Lewis Gibson out until New Year

Sunday, 20 December, 2020 14comments  |  Jump to last

Lewis Gibson is out for at least a month after picking up a quadriceps injury while playing on loan at Reading during their 2-1 midweek defeat by Norwich City at the Madejski Stadium.

It was just his second start for the Royals since completing his loan move from the Blues at the beginning of the season and he is not expected back for at least a month.

 

Reader Comments (14)

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Robert Tressell
1 Posted 20/12/2020 at 17:06:11
Not been a good loan. Barely any game time before the injury. Now unlikely we'll be able to get him a better loan for the remainder of the season. Not really expecting him to ever feature in first team reckoning. Shame for the lad. Would probably have been better off staying at Newcastle.
Will Mabon
2 Posted 20/12/2020 at 17:26:40
Some players just suffer a really trying time, whatever their ability. Unlucky.
Stephen Vincent
3 Posted 21/12/2020 at 18:44:59
Yet another disasterous and pointless loan. We should just give them up as a bad job, little benefit has ever come from them. I don't think it even gets all the wages off the books.
Michael Kenrick
4 Posted 21/12/2020 at 23:06:05
It's funny how a lot of folks seem to have a rosey view of loans for developing our academy players. They will quote Osman, Coleman and Barkley as prime examples.

Well, that's 3 success stories (let's be generous and call them that) in ~15 years... The Rest of the Story (a nod there to our American listeners of Paul Harvey) is not so rosey. In fact, Stephen @3 sums it up with painful accuracy. The vast majority simply don't make it.

I'm not saying that loans are bad. On balance, I question whether they really make that much difference? Perhaps the loan experience can make or break some players? But the ones it makes seem to be few and far between.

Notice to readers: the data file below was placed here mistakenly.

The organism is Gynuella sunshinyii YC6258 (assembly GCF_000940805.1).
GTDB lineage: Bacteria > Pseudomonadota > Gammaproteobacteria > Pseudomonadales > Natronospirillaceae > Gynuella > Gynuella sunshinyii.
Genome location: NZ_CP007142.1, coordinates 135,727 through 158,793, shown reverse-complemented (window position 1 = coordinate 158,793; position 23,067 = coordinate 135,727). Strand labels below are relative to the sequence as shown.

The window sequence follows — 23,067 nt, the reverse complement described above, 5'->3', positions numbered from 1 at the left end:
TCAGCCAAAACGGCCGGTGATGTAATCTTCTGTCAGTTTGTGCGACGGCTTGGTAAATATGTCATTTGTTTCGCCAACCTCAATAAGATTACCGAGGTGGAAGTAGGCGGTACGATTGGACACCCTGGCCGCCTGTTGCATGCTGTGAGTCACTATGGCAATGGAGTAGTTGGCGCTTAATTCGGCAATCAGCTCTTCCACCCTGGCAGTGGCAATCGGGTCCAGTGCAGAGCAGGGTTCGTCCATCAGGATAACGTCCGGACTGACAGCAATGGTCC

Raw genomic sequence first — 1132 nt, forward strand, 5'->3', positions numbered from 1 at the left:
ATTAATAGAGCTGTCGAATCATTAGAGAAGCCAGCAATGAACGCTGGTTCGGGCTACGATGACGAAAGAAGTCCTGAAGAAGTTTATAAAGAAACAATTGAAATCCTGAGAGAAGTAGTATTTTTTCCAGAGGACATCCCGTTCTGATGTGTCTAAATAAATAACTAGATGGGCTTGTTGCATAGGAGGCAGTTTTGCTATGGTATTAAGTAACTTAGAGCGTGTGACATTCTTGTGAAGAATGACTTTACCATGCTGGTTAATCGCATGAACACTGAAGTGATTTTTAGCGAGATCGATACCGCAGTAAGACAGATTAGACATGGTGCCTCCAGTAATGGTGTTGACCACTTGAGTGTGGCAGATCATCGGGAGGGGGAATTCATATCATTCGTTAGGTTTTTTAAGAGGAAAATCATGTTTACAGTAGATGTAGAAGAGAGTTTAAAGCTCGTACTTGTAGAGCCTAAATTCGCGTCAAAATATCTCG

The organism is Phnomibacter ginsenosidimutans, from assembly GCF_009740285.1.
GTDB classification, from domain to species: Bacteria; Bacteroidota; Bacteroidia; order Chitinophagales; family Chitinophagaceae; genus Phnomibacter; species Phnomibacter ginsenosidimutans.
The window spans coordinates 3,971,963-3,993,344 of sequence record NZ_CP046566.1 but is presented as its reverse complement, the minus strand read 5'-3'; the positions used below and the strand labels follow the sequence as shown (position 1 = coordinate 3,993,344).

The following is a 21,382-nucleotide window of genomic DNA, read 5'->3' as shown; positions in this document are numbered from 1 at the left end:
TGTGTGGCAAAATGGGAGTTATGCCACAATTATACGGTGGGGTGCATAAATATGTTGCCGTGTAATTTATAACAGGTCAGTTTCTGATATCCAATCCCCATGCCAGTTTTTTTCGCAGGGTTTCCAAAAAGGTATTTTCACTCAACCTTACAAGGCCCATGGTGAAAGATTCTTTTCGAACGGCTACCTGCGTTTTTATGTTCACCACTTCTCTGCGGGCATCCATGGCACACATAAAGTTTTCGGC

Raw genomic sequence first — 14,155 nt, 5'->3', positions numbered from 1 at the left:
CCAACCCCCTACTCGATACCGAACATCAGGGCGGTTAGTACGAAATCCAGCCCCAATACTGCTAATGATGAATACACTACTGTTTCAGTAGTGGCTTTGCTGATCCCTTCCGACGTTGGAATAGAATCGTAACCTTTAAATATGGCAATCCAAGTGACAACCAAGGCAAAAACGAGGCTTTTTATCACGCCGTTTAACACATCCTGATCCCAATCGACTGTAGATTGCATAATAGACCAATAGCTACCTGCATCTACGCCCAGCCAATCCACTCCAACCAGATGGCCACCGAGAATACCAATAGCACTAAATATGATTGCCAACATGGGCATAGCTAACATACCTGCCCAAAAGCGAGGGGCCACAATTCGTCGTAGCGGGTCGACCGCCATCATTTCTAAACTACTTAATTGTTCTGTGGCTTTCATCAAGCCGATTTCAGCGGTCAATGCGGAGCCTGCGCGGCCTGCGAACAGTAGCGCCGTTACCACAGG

Kieran Kinsella
5 Posted 21/12/2020 at 23:29:18
Michael @4,

I think the problem is money. In the days of old, someone like Dario Gradi had a job for life at Crewe, a decent second- or third-tier team with no real aspirations to hit the big time. So he could bring in kids without worrying about getting sacked after three bad results. Likewise Holloway at Blackpool was at a club punching above their weight, he was safe, he was comfortable rolling the dice on Seamus.

Now every year, the majority of Championship clubs are playing Russian roulette with a "(a) we win if we're promoted; (b) we risk bankruptcy if we're not" strategy.

They all change managers every six months too. So when they do take Premier League kids on loan, generally they use them as squad fillers for emergencies as they don't want to risk dropping them in the deep end. Kids who go to the third- and fourth-tier clubs don't get the right environment to hone their skills so they get fitter and stronger but their skills don't develop. If we keep them in the U23s, they stagnate due to lack of competition.

So what do we do? It seems to be a problem facing a lot of clubs. You get the odd 17-year-old who is seen as first-team ready but all the sort of "maybe he will, maybe he won't make it" types have an increasing failure rate as there is no suitable venue for them to develop.

Don Alexander
6 Posted 22/12/2020 at 01:04:20
If our Dazza (Hind to the uninitiated) is correct in saying that Davide Ancelotti has very recently taken the lead from Kenwright's plethora of Everton old-boy "coaches" (who Dazza paradoxically continues to adore) in instructing our first team on the basic skill of "body position" it augers well for future loanees.

Who knows, if Davide continues as he's started our cast-offs, like Liverpool's, will sell for £millions, not peanuts.

What's not to like?

Michael Kenrick
7 Posted 22/12/2020 at 08:27:36
I hope you're right, Don. The underlying premise is that loans to lower-league clubs are beneficial to developing players – because (for example) they get 'professional' competition, a better environment to get fitter and stronger – this is taken as standard football wisdom but I remain unconvinced that it has any grounding in fact.

I've got to ask a simple question: why can't they do that with the U23s? Finch Farm is touted as one of the best football training venues, and (until recently) our U18 and U23 teams were being encouraged to be as competitive as possible in their respective competitions. Personally, I think that is the way forward. I would end these loans as being counter-productive.